FORESTRY England has issued advice to walkers in the Forest on how to enjoy the sight of wild boar and stay safe around the animals.

“Wild boar are stocky, powerful animals covered in bristly hair that vary from dark brown almost black in colour to gingery brown.

Mature males have tusks that protrude from the mouth. Females also have tusks, but these do not protrude. Piglets are a lighter ginger-brown, with stripes on their coat.”

They added: “Wild boar grow to be very large, strong animals and can move surprisingly fast for their size.

They will also readily move to defend their young when they feel threatened, so should always be treated with caution and respect.

Wild boar have relatively poor eyesight but a keen sense of smell. They are more likely to sense or hear the movement of people or dogs moving towards them rather than seeing them.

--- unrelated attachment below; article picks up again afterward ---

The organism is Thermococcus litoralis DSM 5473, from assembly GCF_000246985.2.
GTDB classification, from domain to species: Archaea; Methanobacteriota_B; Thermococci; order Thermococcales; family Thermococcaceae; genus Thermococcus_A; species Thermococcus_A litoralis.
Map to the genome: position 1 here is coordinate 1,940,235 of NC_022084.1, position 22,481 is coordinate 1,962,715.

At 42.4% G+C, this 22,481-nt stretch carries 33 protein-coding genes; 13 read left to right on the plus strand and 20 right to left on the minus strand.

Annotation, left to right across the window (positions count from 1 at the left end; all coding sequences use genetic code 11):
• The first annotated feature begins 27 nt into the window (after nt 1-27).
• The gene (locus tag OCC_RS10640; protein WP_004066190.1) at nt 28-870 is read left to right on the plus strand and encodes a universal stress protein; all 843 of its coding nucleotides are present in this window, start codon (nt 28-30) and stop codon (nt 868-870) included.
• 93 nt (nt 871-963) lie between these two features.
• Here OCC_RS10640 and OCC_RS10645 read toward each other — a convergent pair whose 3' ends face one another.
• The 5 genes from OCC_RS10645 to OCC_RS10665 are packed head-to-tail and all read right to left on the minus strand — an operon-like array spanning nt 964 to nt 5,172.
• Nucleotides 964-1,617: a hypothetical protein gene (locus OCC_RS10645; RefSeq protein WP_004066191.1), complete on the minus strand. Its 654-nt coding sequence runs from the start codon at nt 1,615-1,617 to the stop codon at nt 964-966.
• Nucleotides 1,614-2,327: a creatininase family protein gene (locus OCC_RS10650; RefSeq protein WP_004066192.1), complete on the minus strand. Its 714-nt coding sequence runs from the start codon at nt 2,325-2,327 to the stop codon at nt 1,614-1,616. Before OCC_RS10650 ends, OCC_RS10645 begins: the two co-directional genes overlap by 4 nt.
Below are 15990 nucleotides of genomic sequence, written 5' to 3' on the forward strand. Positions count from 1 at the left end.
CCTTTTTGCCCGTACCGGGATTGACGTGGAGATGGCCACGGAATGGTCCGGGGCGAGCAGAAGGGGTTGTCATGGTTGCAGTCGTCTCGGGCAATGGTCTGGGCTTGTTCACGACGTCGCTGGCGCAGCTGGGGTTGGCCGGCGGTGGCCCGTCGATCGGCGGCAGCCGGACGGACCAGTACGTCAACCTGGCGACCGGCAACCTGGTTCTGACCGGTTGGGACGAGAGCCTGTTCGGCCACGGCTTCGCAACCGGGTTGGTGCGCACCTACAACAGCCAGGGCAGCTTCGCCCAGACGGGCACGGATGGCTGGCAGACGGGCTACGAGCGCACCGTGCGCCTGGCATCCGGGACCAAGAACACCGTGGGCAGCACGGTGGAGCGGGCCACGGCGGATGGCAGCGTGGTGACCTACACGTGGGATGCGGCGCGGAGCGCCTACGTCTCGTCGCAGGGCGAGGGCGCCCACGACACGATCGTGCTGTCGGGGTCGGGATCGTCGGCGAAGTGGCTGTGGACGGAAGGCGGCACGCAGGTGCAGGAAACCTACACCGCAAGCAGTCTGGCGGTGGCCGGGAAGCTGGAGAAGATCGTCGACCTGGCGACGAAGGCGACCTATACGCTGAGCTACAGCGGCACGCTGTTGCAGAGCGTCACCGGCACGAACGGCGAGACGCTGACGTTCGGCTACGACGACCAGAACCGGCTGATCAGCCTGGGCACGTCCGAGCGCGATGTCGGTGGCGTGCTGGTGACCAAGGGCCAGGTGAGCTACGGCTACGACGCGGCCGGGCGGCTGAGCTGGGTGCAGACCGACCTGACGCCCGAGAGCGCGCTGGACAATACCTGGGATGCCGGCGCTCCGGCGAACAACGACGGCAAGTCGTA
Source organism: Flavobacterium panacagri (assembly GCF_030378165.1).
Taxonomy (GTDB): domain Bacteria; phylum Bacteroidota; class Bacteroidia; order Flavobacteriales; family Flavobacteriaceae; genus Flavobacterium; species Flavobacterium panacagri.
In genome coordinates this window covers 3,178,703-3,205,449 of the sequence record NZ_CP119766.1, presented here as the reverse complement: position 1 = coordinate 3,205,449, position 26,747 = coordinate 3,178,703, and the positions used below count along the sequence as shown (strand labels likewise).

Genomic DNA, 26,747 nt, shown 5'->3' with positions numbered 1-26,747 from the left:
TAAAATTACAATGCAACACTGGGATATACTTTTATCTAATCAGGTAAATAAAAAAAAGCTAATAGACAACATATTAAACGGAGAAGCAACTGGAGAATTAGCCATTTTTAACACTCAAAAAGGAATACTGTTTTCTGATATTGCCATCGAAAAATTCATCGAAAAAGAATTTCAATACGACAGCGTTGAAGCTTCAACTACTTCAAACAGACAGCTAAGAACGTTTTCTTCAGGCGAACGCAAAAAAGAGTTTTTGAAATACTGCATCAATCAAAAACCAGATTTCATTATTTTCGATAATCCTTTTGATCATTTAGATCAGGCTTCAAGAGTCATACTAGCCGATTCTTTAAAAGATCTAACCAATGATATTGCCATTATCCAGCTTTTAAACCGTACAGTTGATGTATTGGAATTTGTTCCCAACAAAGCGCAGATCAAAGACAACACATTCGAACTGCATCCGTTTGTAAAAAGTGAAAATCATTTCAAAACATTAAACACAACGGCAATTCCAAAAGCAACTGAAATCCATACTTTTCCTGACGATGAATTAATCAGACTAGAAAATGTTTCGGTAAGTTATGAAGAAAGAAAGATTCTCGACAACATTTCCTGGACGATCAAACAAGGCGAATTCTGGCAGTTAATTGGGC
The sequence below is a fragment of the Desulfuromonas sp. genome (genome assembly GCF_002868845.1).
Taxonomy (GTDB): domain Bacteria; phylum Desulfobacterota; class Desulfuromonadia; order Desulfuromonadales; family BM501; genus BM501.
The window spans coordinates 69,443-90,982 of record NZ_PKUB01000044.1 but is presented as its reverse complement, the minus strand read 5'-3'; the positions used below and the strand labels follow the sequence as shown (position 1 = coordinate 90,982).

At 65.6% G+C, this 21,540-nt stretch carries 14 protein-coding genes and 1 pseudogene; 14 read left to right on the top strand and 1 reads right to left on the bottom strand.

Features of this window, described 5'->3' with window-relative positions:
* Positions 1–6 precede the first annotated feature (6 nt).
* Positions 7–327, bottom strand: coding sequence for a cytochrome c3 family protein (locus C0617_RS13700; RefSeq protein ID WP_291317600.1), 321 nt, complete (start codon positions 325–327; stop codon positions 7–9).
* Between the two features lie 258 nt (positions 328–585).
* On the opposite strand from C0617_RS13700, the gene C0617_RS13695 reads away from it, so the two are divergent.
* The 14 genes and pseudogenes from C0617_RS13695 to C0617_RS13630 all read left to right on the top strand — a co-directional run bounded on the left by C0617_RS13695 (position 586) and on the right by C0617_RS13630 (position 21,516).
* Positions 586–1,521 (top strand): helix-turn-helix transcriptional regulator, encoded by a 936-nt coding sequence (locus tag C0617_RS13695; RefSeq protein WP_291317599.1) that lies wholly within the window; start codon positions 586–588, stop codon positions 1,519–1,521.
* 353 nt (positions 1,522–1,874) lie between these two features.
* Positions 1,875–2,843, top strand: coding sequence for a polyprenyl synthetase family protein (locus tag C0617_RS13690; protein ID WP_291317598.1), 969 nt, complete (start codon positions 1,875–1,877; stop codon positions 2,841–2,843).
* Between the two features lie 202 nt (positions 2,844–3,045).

They will react by moving towards the noise to see who or what is approaching. This can be interpreted as aggressive behaviour.

When a family group (a sounder) is disturbed by walkers, the tendency is for one of the larger sows to move and position themselves between the walkers and the young piglets.

The other sows in the group will then lead the piglets to safety in deeper vegetation. Once the family have moved off, the defending sow will usually suddenly turn and rejoin the group out of sight. 

The defending sow may, however, be provoked into a mock charge if they feel threatened.

This may happen if walkers have continued towards the sow and they have not noticed the animal. 

Male boar tend to be seen alone and are less likely to run or move away from people, often simply standing and watching as you pass by.”

Anyone planning to camp in the area during the Easter break or to take photographs should practise caution.